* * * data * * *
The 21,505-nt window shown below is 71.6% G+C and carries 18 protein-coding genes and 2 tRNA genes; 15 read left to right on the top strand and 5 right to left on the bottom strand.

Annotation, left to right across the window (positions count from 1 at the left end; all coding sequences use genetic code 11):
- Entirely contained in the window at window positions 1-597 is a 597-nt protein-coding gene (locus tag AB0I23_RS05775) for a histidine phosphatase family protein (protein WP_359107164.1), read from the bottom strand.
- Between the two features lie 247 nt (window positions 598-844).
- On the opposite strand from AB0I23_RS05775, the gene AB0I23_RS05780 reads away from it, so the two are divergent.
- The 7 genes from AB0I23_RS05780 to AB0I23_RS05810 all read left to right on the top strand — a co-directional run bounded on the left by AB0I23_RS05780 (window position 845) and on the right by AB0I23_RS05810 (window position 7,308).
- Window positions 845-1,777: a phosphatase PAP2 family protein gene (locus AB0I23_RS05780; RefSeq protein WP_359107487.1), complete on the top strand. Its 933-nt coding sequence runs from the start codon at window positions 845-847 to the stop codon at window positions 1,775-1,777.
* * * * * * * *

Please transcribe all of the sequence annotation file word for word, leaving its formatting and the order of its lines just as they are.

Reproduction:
The 21,505-nt window shown below is 71.6% G+C and carries 18 protein-coding genes and 2 tRNA genes; 15 read left to right on the top strand and 5 right to left on the bottom strand.

Annotation, left to right across the window (positions count from 1 at the left end; all coding sequences use genetic code 11):
- Entirely contained in the window at window positions 1-597 is a 597-nt protein-coding gene (locus tag AB0I23_RS05775) for a histidine phosphatase family protein (protein WP_359107164.1), read from the bottom strand.
- Between the two features lie 247 nt (window positions 598-844).
- On the opposite strand from AB0I23_RS05775, the gene AB0I23_RS05780 reads away from it, so the two are divergent.
- The 7 genes from AB0I23_RS05780 to AB0I23_RS05810 all read left to right on the top strand — a co-directional run bounded on the left by AB0I23_RS05780 (window position 845) and on the right by AB0I23_RS05810 (window position 7,308).
- Window positions 845-1,777: a phosphatase PAP2 family protein gene (locus AB0I23_RS05780; RefSeq protein WP_359107487.1), complete on the top strand. Its 933-nt coding sequence runs from the start codon at window positions 845-847 to the stop codon at window positions 1,775-1,777.